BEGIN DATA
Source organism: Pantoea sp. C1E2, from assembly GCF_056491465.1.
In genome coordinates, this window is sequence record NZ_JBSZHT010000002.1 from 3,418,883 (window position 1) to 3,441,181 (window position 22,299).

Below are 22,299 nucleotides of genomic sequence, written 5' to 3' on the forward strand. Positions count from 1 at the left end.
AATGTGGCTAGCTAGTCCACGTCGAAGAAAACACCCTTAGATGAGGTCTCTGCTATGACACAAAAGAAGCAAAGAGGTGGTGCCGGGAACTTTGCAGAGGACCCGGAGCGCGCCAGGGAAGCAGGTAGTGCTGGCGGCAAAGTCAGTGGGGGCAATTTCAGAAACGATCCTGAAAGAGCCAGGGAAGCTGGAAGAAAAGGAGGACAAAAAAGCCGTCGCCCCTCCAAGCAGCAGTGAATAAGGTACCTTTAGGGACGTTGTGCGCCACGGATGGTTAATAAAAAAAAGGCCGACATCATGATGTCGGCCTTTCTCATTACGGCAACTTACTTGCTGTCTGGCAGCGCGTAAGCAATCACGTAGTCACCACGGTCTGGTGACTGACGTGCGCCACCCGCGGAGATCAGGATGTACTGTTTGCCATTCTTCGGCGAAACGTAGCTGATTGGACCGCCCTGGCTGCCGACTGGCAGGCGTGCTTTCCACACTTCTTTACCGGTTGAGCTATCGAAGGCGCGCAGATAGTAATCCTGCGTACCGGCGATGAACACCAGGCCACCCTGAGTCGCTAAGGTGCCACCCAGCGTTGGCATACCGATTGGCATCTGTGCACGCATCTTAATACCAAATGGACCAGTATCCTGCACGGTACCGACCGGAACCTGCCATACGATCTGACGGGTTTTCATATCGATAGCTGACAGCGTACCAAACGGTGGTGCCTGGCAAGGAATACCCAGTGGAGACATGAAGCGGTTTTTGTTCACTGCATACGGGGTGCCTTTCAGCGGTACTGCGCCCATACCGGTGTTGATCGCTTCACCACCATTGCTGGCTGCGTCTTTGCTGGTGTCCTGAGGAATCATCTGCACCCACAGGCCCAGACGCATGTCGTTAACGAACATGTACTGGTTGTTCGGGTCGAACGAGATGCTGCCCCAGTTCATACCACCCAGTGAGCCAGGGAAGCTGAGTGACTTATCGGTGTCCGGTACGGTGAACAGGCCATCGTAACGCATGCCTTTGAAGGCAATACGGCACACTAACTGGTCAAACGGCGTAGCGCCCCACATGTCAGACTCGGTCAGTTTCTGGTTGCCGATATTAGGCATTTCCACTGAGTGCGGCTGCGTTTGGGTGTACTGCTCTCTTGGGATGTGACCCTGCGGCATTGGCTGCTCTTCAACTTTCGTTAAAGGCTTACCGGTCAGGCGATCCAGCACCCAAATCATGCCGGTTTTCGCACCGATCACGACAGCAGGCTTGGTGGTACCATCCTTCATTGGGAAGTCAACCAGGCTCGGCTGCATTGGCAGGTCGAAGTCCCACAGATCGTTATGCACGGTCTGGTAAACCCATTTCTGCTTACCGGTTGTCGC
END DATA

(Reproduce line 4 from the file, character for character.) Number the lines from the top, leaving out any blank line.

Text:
AATGTGGCTAGCTAGTCCACGTCGAAGAAAACACCCTTAGATGAGGTCTCTGCTATGACACAAAAGAAGCAAAGAGGTGGTGCCGGGAACTTTGCAGAGGACCCGGAGCGCGCCAGGGAAGCAGGTAGTGCTGGCGGCAAAGTCAGTGGGGGCAATTTCAGAAACGATCCTGAAAGAGCCAGGGAAGCTGGAAGAAAAGGAGGACAAAAAAGCCGTCGCCCCTCCAAGCAGCAGTGAATAAGGTACCTTTAGGGACGTTGTGCGCCACGGATGGTTAATAAAAAAAAGGCCGACATCATGATGTCGGCCTTTCTCATTACGGCAACTTACTTGCTGTCTGGCAGCGCGTAAGCAATCACGTAGTCACCACGGTCTGGTGACTGACGTGCGCCACCCGCGGAGATCAGGATGTACTGTTTGCCATTCTTCGGCGAAACGTAGCTGATTGGACCGCCCTGGCTGCCGACTGGCAGGCGTGCTTTCCACACTTCTTTACCGGTTGAGCTATCGAAGGCGCGCAGATAGTAATCCTGCGTACCGGCGATGAACACCAGGCCACCCTGAGTCGCTAAGGTGCCACCCAGCGTTGGCATACCGATTGGCATCTGTGCACGCATCTTAATACCAAATGGACCAGTATCCTGCACGGTACCGACCGGAACCTGCCATACGATCTGACGGGTTTTCATATCGATAGCTGACAGCGTACCAAACGGTGGTGCCTGGCAAGGAATACCCAGTGGAGACATGAAGCGGTTTTTGTTCACTGCATACGGGGTGCCTTTCAGCGGTACTGCGCCCATACCGGTGTTGATCGCTTCACCACCATTGCTGGCTGCGTCTTTGCTGGTGTCCTGAGGAATCATCTGCACCCACAGGCCCAGACGCATGTCGTTAACGAACATGTACTGGTTGTTCGGGTCGAACGAGATGCTGCCCCAGTTCATACCACCCAGTGAGCCAGGGAAGCTGAGTGACTTATCGGTGTCCGGTACGGTGAACAGGCCATCGTAACGCATGCCTTTGAAGGCAATACGGCACACTAACTGGTCAAACGGCGTAGCGCCCCACATGTCAGACTCGGTCAGTTTCTGGTTGCCGATATTAGGCATTTCCACTGAGTGCGGCTGCGTTTGGGTGTACTGCTCTCTTGGGATGTGACCCTGCGGCATTGGCTGCTCTTCAACTTTCGTTAAAGGCTTACCGGTCAGGCGATCCAGCACCCAAATCATGCCGGTTTTCGCACCGATCACGACAGCAGGCTTGGTGGTACCATCCTTCATTGGGAAGTCAACCAGGCTCGGCTGCATTGGCAGGTCGAAGTCCCACAGATCGTTATGCACGGTCTGGTAAACCCATTTCTGCTTACCGGTTGTCGC